Roughly where are you in the country (ie which city)? I might know of a widening participation scheme that you're eligible for.

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Ah thanks for the information! I'm in North Yorkshire, near Leeds.


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Origami Bullets
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(Original post by Incredimazing)
Ah thanks for the information! I'm in North Yorkshire, near Leeds.


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Off the top of my head then -
Access to Leeds
Sutton Trust
Realising Opportunities
UNIQ
Social Mobility Foundation Aspiring Professionals Programme

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Incredimazing
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(Original post by Origami Bullets)
Off the top of my head then -
Access to Leeds
Sutton Trust
Realising Opportunities
UNIQ
Social Mobility Foundation Aspiring Professionals Programme

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Cheers, I'll have a look into them.

Is it worth mentioning in my reference that there's no university history in my family and that we're relatively poor?


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Origami Bullets
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(Original post by Incredimazing)
Cheers, I'll have a look into them.

Is it worth mentioning in my reference that there's no university history in my family and that we're relatively poor?

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It could be included within the reference that your teacher writes, though it's not essential. However, certain things are automatically flagged (being from a low participation neighbourhood, poor school performance at GCSE, parents not having been to uni, having been in care and so on).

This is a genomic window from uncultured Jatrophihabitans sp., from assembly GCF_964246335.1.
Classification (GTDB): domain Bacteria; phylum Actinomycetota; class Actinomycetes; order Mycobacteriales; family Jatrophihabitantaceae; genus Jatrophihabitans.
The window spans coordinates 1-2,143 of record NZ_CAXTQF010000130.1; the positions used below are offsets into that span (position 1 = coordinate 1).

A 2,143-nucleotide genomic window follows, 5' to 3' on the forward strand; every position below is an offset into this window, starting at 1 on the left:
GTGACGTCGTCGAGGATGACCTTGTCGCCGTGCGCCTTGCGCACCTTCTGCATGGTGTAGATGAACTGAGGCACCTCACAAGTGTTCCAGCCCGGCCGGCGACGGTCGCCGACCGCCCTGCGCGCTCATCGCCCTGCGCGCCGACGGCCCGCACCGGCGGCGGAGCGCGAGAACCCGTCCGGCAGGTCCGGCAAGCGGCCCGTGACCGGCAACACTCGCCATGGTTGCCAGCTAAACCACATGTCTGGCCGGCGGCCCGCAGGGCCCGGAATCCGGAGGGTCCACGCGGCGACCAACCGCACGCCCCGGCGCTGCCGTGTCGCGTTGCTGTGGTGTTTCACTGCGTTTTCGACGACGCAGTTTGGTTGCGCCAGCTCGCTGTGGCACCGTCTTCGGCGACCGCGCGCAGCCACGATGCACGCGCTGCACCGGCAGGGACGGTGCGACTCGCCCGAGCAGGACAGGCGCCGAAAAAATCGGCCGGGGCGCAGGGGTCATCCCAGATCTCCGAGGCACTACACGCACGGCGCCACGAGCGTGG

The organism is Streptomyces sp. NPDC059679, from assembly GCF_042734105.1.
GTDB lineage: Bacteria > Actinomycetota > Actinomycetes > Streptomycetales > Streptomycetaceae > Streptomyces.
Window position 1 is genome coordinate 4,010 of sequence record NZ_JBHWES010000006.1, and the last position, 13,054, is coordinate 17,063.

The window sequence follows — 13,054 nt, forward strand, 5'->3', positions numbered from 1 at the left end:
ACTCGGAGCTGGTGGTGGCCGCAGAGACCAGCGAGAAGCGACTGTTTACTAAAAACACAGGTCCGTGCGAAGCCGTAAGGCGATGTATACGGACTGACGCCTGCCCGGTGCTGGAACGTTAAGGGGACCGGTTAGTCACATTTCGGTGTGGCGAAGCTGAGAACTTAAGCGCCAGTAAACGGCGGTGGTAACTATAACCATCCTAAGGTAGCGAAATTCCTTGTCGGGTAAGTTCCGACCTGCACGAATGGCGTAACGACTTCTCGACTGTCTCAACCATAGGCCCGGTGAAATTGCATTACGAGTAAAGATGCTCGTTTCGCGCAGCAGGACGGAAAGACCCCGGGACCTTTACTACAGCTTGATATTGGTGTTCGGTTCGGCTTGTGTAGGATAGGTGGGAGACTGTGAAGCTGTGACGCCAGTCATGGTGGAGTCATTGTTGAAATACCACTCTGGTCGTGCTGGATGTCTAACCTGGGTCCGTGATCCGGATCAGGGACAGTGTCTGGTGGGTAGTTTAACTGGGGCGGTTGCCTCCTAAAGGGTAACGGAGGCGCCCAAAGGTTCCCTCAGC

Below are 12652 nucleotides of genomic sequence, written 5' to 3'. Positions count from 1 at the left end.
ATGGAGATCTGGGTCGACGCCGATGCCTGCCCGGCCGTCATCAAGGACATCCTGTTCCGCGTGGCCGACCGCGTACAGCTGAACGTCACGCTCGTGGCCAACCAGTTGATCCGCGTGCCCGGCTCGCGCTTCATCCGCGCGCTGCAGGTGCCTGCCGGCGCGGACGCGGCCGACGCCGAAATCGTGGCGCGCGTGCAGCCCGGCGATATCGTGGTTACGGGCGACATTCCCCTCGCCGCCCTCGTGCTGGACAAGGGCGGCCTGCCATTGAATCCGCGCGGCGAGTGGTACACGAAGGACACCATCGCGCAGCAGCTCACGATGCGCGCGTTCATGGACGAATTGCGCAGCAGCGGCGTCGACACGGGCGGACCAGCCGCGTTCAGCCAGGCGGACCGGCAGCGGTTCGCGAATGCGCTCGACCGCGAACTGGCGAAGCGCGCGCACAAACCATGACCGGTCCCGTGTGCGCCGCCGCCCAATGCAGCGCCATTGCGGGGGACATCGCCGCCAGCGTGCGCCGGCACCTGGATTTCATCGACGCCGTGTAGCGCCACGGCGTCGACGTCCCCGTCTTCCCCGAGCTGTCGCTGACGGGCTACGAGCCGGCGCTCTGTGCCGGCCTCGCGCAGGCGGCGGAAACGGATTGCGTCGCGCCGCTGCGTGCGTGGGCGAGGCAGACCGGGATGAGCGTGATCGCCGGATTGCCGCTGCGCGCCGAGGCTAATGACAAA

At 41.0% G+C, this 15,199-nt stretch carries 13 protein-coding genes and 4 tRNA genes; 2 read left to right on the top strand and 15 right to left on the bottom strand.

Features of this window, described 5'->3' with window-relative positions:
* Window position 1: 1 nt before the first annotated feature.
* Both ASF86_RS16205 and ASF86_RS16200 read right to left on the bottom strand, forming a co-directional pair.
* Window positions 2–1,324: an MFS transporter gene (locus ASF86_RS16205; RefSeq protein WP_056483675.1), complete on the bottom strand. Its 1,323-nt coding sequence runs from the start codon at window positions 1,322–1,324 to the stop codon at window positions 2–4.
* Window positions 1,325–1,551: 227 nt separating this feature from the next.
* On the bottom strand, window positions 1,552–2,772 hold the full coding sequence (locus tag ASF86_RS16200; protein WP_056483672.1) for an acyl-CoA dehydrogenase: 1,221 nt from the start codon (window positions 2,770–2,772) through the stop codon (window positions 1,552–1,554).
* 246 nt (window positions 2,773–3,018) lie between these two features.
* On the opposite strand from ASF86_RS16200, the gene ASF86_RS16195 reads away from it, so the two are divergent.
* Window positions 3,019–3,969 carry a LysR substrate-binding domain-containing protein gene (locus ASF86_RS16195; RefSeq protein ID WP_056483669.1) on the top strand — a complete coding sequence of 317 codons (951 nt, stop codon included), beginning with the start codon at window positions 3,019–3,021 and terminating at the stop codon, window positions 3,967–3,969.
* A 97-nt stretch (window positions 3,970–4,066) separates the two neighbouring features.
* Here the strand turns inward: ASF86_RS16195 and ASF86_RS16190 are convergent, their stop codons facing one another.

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hollo
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(Original post by Incredimazing)
I'm from a poor, single parent family, and nobody in its history (including siblings, cousins, aunties, etc.) has attended university. If everything goes to plan I should have 7 A's and an A* at AS (already completed 3, and the A* is in the EPQ), would I be at an advantage or a disadvantage considering my background? My GCSEs are relatively meh in comparison to the rest of the applicants applying for law at the sort of uni's I'm aiming for (a couple of A*'s, with the majority being B's and a couple of C's), which includes UCL and King's.


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Based on this, I'd say you probably have access to better support than a lot of students that come from more well off backgrounds. Take advantage of it!!

I don't think universities will give anyone preference because they come from a more upper class background, I think they will give preference to those with good grades, good extracurriculars, good interview performance and a good personal statement - all things which are a lot easier to have if you come from such backgrounds or have attended a 'good' school.